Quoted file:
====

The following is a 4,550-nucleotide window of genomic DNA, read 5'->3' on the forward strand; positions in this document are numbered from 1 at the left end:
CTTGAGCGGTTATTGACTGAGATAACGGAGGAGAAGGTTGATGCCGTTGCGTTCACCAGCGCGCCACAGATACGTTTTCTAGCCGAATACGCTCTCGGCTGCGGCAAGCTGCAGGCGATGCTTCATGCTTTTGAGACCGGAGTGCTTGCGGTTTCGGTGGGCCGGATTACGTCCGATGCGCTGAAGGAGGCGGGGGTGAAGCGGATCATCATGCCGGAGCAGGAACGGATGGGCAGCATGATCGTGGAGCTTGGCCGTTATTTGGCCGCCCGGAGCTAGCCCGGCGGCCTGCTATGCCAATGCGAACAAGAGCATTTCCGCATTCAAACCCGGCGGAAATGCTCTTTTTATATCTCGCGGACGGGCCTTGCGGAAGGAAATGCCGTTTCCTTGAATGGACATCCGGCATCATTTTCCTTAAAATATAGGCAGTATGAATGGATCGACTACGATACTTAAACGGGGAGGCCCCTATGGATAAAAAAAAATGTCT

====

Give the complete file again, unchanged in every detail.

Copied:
The following is a 4,550-nucleotide window of genomic DNA, read 5'->3' on the forward strand; positions in this document are numbered from 1 at the left end:
CTTGAGCGGTTATTGACTGAGATAACGGAGGAGAAGGTTGATGCCGTTGCGTTCACCAGCGCGCCACAGATACGTTTTCTAGCCGAATACGCTCTCGGCTGCGGCAAGCTGCAGGCGATGCTTCATGCTTTTGAGACCGGAGTGCTTGCGGTTTCGGTGGGCCGGATTACGTCCGATGCGCTGAAGGAGGCGGGGGTGAAGCGGATCATCATGCCGGAGCAGGAACGGATGGGCAGCATGATCGTGGAGCTTGGCCGTTATTTGGCCGCCCGGAGCTAGCCCGGCGGCCTGCTATGCCAATGCGAACAAGAGCATTTCCGCATTCAAACCCGGCGGAAATGCTCTTTTTATATCTCGCGGACGGGCCTTGCGGAAGGAAATGCCGTTTCCTTGAATGGACATCCGGCATCATTTTCCTTAAAATATAGGCAGTATGAATGGATCGACTACGATACTTAAACGGGGAGGCCCCTATGGATAAAAAAAAATGTCT